Sandra Heath Wilson is a prolific historical fiction author. Her latest book, Cicely's King Richard – the first in a trilogy about Richard III told from the point of view of his niece Cicely – is out now. Here she tells Novelicious why The Daughter of Time, by Josephine Tey, had such a big influence on her.
Reading Josephine Tey’s The Daughter of Time was an electrifying experience. I’d always devoured historical novels, but this one, about Richard III, compelled me to write too. Suddenly I was vital again, using my mind to the full. After leaving work to marry and have a baby, I’d been facing the housewife life of most women in the early 70s. Now, out of the blue, I could be me after all. Thank you Josephine, thank you Richard!
Truth is the daughter of time, and Tey proves it by gradually revealing the real Richard to Alan Grant, a 1950s British police detective confined in hospital. Grant is bored, until becoming intrigued by a portrait of the notorious king, which doesn’t seem to depict Shakespeare’s monster. Helped by friends, Grant applies modern detective work to unearth the truth, and concludes that Richard wasn’t hunchbacked, didn’t have a withered arm, and didn’t murder the ‘Princes in the Tower’.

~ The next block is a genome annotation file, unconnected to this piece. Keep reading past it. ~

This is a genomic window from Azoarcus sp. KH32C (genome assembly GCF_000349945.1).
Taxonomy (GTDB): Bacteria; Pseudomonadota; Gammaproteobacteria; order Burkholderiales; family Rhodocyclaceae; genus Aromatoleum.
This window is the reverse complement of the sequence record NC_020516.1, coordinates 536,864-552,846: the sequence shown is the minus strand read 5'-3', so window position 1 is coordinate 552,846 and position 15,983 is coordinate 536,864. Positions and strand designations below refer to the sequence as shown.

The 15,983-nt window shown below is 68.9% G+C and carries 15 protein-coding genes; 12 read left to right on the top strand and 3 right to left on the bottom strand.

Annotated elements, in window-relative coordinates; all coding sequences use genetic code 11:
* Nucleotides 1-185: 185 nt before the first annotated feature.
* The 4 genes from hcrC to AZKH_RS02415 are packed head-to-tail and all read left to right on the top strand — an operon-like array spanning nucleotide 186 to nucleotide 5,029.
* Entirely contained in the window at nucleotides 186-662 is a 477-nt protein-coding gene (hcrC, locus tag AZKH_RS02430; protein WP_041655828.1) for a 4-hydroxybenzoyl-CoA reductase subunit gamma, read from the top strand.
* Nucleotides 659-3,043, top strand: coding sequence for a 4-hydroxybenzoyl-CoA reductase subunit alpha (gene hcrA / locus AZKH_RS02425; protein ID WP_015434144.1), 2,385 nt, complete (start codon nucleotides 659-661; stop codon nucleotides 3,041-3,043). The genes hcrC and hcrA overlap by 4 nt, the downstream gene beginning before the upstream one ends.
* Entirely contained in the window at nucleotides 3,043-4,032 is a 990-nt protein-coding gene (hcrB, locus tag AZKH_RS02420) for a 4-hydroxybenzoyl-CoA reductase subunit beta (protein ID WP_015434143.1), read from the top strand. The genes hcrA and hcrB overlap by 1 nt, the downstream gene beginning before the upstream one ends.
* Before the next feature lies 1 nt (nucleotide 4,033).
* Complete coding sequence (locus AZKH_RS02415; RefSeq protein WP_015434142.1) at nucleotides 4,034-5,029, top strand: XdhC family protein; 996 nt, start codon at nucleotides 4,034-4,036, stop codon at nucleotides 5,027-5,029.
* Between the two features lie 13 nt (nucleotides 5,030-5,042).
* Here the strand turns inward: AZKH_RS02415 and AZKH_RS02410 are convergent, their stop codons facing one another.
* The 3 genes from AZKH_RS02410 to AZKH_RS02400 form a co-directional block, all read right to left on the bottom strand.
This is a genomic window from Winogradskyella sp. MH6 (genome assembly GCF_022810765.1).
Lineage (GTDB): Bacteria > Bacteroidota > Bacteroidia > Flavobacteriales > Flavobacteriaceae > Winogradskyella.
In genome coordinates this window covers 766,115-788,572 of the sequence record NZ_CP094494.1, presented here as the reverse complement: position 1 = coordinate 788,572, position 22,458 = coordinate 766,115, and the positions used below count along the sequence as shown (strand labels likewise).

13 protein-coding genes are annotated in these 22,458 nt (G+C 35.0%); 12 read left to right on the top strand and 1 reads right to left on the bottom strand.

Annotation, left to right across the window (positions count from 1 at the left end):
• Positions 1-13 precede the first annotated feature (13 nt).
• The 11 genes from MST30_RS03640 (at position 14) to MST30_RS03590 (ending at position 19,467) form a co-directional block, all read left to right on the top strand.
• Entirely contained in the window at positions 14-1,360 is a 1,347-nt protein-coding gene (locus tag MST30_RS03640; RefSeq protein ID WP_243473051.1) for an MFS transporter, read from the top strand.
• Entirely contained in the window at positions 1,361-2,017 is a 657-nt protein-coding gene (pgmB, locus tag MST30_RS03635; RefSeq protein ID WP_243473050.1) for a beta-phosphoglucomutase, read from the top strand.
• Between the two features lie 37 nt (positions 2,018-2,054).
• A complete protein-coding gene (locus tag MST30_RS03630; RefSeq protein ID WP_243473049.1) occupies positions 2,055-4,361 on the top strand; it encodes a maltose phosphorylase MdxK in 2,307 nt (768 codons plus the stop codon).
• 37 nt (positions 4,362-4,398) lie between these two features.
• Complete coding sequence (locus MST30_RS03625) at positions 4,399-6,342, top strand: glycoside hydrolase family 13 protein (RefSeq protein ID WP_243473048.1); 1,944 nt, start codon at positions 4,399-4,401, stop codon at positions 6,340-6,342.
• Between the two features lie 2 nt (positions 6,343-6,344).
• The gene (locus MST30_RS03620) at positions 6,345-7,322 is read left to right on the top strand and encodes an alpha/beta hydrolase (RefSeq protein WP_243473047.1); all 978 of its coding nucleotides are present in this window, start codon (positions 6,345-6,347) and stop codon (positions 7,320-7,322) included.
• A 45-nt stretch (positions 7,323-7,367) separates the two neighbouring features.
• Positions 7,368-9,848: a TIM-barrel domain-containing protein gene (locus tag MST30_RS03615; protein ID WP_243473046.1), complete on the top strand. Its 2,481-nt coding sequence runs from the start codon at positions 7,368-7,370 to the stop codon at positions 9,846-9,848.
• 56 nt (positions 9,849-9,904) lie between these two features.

I was transfixed, and wrote a number of novels set in his period and earlier, before moving on to many more set during the Regency. Now, all these years later, Richard has actually been found. He is shown to have been handsome, and suffering from scoliosis, not a hunched back or withered arm. He died courageously, betrayed by those far less worthy. He was a widower of only 32, and a grieving father who had lost his son. A tragic figure, but kingly and unbelievably brave to the end. If he cried out for a horse, he wanted to fight on, not flee. Definitely not the Shakespeare version. Exit, stage left, Olivier.
Tey inspired me first, now Richard himself did it once more. I had to write about him again. Perhaps through the eyes of his niece, Cicely. What if she loved him as a man, not simply as her uncle and king? What if this … ? What if that … ?
Thanks to Tey, and to Richard himself, Cicely's King Richard has come about, the first in a series about Cicely. In it you will find Richard as I see him now, confronted by all the terrible events of his short reign and, finally, faced with a forbidden love that cannot be denied.
Josephine Tey was an astonishing influence on my life. I’m truly grateful to her. And to Richard, whose fascinating story is the root of my writing career.